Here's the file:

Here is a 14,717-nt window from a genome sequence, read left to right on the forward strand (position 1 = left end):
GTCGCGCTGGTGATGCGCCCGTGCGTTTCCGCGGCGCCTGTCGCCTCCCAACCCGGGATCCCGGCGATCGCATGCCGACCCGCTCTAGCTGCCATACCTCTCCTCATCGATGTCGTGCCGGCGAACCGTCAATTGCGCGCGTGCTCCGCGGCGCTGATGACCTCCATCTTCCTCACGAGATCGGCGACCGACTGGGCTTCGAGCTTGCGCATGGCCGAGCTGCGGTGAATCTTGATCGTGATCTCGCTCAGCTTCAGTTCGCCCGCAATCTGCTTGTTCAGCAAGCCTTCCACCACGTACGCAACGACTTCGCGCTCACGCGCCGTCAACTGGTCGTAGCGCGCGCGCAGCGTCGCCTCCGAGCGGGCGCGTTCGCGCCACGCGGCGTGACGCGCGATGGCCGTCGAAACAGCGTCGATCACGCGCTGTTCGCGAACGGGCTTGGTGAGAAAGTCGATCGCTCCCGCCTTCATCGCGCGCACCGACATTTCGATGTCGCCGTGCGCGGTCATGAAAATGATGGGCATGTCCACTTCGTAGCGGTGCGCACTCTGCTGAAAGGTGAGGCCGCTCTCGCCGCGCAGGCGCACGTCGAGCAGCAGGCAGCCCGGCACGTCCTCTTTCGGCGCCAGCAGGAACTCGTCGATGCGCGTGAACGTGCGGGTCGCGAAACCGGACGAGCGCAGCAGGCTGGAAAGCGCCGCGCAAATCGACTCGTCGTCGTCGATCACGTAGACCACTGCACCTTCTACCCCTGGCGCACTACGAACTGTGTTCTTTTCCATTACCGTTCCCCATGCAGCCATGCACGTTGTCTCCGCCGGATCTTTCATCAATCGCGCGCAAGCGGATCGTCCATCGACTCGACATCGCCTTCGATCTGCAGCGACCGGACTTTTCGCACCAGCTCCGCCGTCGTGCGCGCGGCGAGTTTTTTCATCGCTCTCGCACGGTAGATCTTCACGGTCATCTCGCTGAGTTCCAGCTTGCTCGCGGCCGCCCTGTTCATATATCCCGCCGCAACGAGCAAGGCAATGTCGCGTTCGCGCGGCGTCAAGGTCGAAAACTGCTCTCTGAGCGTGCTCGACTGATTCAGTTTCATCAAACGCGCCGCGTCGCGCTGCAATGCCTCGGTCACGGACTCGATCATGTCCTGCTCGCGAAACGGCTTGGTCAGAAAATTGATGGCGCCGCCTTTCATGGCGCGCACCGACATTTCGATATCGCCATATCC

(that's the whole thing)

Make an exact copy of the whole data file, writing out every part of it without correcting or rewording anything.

Here is a 14,717-nt window from a genome sequence, read left to right on the forward strand (position 1 = left end):
GTCGCGCTGGTGATGCGCCCGTGCGTTTCCGCGGCGCCTGTCGCCTCCCAACCCGGGATCCCGGCGATCGCATGCCGACCCGCTCTAGCTGCCATACCTCTCCTCATCGATGTCGTGCCGGCGAACCGTCAATTGCGCGCGTGCTCCGCGGCGCTGATGACCTCCATCTTCCTCACGAGATCGGCGACCGACTGGGCTTCGAGCTTGCGCATGGCCGAGCTGCGGTGAATCTTGATCGTGATCTCGCTCAGCTTCAGTTCGCCCGCAATCTGCTTGTTCAGCAAGCCTTCCACCACGTACGCAACGACTTCGCGCTCACGCGCCGTCAACTGGTCGTAGCGCGCGCGCAGCGTCGCCTCCGAGCGGGCGCGTTCGCGCCACGCGGCGTGACGCGCGATGGCCGTCGAAACAGCGTCGATCACGCGCTGTTCGCGAACGGGCTTGGTGAGAAAGTCGATCGCTCCCGCCTTCATCGCGCGCACCGACATTTCGATGTCGCCGTGCGCGGTCATGAAAATGATGGGCATGTCCACTTCGTAGCGGTGCGCACTCTGCTGAAAGGTGAGGCCGCTCTCGCCGCGCAGGCGCACGTCGAGCAGCAGGCAGCCCGGCACGTCCTCTTTCGGCGCCAGCAGGAACTCGTCGATGCGCGTGAACGTGCGGGTCGCGAAACCGGACGAGCGCAGCAGGCTGGAAAGCGCCGCGCAAATCGACTCGTCGTCGTCGATCACGTAGACCACTGCACCTTCTACCCCTGGCGCACTACGAACTGTGTTCTTTTCCATTACCGTTCCCCATGCAGCCATGCACGTTGTCTCCGCCGGATCTTTCATCAATCGCGCGCAAGCGGATCGTCCATCGACTCGACATCGCCTTCGATCTGCAGCGACCGGACTTTTCGCACCAGCTCCGCCGTCGTGCGCGCGGCGAGTTTTTTCATCGCTCTCGCACGGTAGATCTTCACGGTCATCTCGCTGAGTTCCAGCTTGCTCGCGGCCGCCCTGTTCATATATCCCGCCGCAACGAGCAAGGCAATGTCGCGTTCGCGCGGCGTCAAGGTCGAAAACTGCTCTCTGAGCGTGCTCGACTGATTCAGTTTCATCAAACGCGCCGCGTCGCGCTGCAATGCCTCGGTCACGGACTCGATCATGTCCTGCTCGCGAAACGGCTTGGTCAGAAAATTGATGGCGCCGCCTTTCATGGCGCGCACCGACATTTCGATATCGCCATATCC